Pallets of supplies are loaded on a 747 aircraft at New York's John F. Kennedy International Airport, Sept. 20, 2014. The chartered 747 jet, carrying Ebola relief supplies coordinated by the Clinton Global Initiative and other U.S. aid organizations, flew to West Africa that afternoon. Reuters

The International Monetary Fund has approved an additional $130 million in immediate aid to Guinea, Liberia and Sierra Leone to combat the growing threat of Ebola in the region, the agency said in a statement Friday. The emergency assistance comes on top of what the agency already provides to these countries under existing programs.

“The Ebola outbreak in Guinea, Liberia, and Sierra Leone has already cost too many lives,” IMF Managing Director Christine Lagarde said. “The governments … requested IMF support to enhance their efforts to contain this unprecedented epidemic that is disproportionately affecting the most vulnerable in their populations.”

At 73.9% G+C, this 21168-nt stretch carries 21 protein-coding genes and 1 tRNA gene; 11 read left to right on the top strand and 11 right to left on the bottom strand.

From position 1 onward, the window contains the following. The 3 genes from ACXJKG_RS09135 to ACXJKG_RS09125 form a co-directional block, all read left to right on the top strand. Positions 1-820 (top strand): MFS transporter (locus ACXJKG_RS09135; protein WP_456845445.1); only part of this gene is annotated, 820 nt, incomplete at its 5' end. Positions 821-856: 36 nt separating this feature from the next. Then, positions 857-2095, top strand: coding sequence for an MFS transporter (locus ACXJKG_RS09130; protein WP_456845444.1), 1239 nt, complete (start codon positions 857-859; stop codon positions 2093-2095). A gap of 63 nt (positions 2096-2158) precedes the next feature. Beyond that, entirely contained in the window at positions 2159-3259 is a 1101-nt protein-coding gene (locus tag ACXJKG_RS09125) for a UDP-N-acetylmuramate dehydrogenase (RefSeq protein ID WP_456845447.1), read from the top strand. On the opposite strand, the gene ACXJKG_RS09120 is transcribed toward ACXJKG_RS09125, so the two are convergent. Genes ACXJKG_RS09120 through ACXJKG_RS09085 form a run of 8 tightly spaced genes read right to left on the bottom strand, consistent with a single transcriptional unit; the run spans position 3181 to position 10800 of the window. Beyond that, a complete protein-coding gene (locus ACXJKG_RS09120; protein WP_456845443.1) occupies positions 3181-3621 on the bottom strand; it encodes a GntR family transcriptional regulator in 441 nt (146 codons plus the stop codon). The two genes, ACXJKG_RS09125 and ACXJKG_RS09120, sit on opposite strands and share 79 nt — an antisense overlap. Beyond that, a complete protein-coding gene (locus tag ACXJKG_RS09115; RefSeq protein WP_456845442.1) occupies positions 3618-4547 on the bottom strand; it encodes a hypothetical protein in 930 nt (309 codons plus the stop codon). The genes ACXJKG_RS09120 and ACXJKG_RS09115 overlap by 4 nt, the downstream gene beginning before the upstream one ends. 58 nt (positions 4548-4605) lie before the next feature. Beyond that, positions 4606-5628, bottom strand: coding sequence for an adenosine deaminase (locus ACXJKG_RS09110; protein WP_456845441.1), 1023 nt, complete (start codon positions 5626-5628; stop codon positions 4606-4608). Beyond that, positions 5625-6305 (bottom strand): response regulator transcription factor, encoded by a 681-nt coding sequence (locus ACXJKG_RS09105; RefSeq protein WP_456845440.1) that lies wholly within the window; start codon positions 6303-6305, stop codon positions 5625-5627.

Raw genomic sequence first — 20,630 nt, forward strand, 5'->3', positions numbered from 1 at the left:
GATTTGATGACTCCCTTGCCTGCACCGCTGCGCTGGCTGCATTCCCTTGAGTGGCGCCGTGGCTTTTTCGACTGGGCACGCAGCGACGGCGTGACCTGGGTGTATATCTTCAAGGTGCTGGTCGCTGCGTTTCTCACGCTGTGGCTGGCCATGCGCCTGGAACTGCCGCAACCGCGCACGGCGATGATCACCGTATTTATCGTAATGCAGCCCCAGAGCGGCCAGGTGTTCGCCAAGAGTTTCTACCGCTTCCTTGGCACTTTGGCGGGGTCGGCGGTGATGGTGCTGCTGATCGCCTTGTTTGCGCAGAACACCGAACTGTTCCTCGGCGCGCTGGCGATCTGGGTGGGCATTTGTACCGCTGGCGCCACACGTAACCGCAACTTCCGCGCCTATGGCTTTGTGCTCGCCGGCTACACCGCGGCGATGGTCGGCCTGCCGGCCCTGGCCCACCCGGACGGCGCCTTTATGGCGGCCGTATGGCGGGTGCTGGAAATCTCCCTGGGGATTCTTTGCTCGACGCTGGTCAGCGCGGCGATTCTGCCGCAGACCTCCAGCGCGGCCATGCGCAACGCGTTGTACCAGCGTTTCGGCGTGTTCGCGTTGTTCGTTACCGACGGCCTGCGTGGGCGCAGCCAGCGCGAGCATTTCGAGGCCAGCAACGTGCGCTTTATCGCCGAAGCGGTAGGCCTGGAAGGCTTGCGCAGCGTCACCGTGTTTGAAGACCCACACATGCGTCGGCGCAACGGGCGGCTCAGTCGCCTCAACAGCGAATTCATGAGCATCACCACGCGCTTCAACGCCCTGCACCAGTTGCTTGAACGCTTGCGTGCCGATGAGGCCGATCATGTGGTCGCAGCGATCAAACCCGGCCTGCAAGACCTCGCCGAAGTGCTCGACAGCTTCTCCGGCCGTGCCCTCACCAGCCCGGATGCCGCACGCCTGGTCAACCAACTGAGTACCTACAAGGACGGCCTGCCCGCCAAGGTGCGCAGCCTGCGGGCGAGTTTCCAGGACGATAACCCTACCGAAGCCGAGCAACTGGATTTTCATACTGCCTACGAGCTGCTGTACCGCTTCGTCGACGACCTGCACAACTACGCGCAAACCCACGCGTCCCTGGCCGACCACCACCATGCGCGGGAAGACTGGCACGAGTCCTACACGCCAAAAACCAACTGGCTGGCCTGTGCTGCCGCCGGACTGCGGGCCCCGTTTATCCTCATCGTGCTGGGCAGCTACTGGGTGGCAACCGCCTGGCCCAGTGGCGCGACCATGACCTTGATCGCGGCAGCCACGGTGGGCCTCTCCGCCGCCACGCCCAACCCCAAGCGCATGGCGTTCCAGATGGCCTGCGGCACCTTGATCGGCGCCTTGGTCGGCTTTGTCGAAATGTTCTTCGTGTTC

Lagards said the Ebola outbreak could also have economic consequences for these countries. Experts have warned that the outbreak will affect the already fragile markets of Guinea, Liberia and Sierra Leone, where the virus has claimed nearly 3,000 lives and is escalating. “The future of the region and hard-won economic and health gains for millions hang in the balance,” World Bank President Jim Yong Kim said earlier this month.

Humanitarian groups have sent nearly $6 million worth of medical supplies to West Africa in the last week. The airlift began leaving John F. Kennedy International Airport in New York on Sept. 20. The shipment included antibiotics, oral rehydration solution, gloves, masks and gowns, among other things. The United Nations said as much as $1 billion in international aid is needed to fight the Ebola outbreak.